Watch the Keep On Marching On video at
It is also on all major platforms including iTunes, Spotify, Apple Music, Amazon Music and more!
Please follow Sheila on Instagram and Twitter, which can be found at @iamshiiila 🙂
Worth Living Ambassador Emma Pratt
Hi everyone! My name is Emma and I am 23 years old from Ottawa, Ontario. Mental health has been a part of my personal life for about seven years. It had found its way into almost every part of my life when I decided why not invite it in fully and make it my job! I am a Social Service Worker with a passion for mental health. I try to do all that I can to create conversations surrounding mental health and to reduce the stigma that surrounds it. I like to live by saying “When we replace the I in illness with a We, it becomes wellness,” and that is my goal in life.
Five Tips for Bad Body Image Days
When I was 19 years old, I developed an eating disorder. I engaged in disordered behaviours for about 14 months, but when I look back on my life before my disorder I realize that I have struggled with poor body image and a negative relationship with food from a very young age. Thankfully, with the help of supportive family, friends, and professional support, I am now in recovery. Despite not engaging in any symptoms of my eating disorder anymore, I still have days where my body image is awful. There are days where I feel so poorly about myself that it gets in the way of my life. I know I am not alone in this and with time I have found a few things that help me during these rough days. So without further ado, here are my tips on how to survive a bad body image day.
1.Look in the mirror. On days when my negative self-talk is particularly loud, I subconsciously avoid looking in mirrors. Though what I have found is that when I stand in front of the mirror, I am able to realize that the negative things I am saying about myself are not true.
2.Be mindful of your thoughts. Do not shut your thoughts out. Do not tell yourself to ignore them. Listen to the thoughts and the self-talk you’re engaging in. Listen to it and challenge it. For example, if you find that you are constantly telling yourself that you are “too big” to wear a certain article of clothing, don’t immediately give into that thought. By shutting your thoughts out, you give power to them. When you listen to them and you challenge them, you have the power.
3.Sleep. I find that on days where I am more tired or run down than usual, my body image tends to be lower. If I wake up and can tell that my headspace and body image are negative, and I don’t have work or other commitments, you can bet that I’m going to roll over and go back to sleep. In the event that I have work or another commitment, I may find the time to take a nap at some point. The way my body feels often impacts my mind, listening to both is key.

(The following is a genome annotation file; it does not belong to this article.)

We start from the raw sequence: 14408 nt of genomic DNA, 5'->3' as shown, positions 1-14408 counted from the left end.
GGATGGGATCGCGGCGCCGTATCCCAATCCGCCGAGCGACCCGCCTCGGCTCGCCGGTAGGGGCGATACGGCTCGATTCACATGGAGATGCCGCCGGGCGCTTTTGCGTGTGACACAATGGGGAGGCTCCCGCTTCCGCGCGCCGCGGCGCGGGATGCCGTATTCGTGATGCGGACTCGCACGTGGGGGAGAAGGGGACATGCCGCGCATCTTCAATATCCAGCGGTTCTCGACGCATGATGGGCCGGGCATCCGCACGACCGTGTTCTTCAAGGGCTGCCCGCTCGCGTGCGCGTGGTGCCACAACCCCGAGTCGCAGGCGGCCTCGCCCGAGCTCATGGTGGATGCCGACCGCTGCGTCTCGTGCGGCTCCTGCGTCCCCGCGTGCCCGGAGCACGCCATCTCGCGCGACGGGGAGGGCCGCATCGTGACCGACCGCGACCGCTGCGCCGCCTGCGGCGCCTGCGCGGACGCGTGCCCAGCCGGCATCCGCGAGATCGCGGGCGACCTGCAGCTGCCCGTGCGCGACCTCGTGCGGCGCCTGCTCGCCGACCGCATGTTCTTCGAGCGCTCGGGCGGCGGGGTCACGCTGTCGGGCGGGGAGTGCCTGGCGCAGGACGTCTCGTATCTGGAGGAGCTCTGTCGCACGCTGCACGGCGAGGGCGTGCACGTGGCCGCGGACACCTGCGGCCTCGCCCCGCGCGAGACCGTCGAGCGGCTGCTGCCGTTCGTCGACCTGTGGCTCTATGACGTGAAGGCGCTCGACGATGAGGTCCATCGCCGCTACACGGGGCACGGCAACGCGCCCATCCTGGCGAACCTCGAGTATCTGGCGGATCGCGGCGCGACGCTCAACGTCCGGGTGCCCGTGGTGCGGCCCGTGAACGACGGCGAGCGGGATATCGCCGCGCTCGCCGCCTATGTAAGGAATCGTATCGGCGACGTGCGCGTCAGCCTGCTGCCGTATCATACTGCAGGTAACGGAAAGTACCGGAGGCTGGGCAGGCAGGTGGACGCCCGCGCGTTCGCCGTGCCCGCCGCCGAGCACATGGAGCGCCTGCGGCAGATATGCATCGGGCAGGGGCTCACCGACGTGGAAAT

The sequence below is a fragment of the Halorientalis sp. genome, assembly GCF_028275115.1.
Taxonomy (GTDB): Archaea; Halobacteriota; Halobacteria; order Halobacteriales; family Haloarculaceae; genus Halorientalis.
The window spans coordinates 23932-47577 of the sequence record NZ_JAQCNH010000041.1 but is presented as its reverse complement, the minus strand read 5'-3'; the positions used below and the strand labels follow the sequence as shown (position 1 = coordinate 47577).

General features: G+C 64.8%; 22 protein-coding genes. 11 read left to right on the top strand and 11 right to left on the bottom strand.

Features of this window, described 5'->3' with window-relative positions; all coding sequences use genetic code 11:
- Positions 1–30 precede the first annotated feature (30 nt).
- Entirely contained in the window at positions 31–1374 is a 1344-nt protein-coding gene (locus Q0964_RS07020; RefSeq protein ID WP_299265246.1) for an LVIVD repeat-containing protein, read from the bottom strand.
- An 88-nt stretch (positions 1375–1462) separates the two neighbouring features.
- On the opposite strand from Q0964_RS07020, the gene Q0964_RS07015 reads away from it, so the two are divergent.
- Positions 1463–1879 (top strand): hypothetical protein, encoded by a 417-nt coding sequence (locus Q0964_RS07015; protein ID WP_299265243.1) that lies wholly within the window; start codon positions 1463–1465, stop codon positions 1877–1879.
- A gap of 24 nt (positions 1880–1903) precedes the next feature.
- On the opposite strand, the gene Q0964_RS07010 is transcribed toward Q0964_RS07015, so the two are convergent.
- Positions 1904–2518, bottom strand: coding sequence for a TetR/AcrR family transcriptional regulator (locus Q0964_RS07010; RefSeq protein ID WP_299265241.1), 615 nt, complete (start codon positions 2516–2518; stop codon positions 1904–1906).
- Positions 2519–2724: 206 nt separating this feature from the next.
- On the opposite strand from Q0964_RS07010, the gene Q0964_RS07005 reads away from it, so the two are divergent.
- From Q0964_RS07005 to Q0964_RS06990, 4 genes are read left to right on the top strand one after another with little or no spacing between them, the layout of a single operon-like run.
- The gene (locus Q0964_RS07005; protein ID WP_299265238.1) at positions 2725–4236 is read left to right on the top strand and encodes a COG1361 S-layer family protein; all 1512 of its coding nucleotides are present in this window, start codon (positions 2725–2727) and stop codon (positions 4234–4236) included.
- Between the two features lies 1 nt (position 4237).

4.Meditate. Meditation is not for everyone, I get that. But if it’s for you, then use it! I’ve recently been working on incorporating meditation into my daily life (it’s a work in progress). Since I have begun practicing, I have noticed that I am able to use the skills at other points in my life. I personally enjoy guided meditations. I find that having someone guide me through a ten-minute meditation makes it all seem a bit more doable. I have found that Gabrielle Bernstein’s guided meditations are super helpful to me. I downloaded them to my phone so I can have them at my disposal! On my bad body image days I like to listen to her “Forgiving Meditation.” Poor body image has effects on all parts of me, and I end up in a vicious cycle of hating myself and then beating myself up for being too hard on myself and then it repeats. This particular meditation really helps me to release the anger and hate that I put myself through and work towards forgiving myself.
5.STOP COMPARING YOURSELF TO OTHER PEOPLE. This one is probably the hardest, but also probably the most important. We live in a time where people are sharing many parts of their lives with the world. Due to this, it’s easy to get caught up in comparing yourself to other people; whether it is someone’s body or their life. These comparisons are so harmful. First of all, it can create the internal notion that we are not as good as someone else. Second, the things people share on social media are not things to compare. I remember seeing a quote somewhere that said “Stop comparing your blooper cut to someone else’s highlight reel.” This is exactly how I feel when it comes to social media. People share the exciting and happy parts of their lives. They share when they look the best. When you are feeling at your worst, or lower than average, I urge you to remember that social media is a Hollywood movie version of someone’s life, not something to which you should compare yours.
Body image is a tough thing and so is learning to love yourself. I would go so far as to say that it is nearly impossible to love yourself one hundred percent of the time, but in the moments you don’t I hope these tips can help you get through the tough days.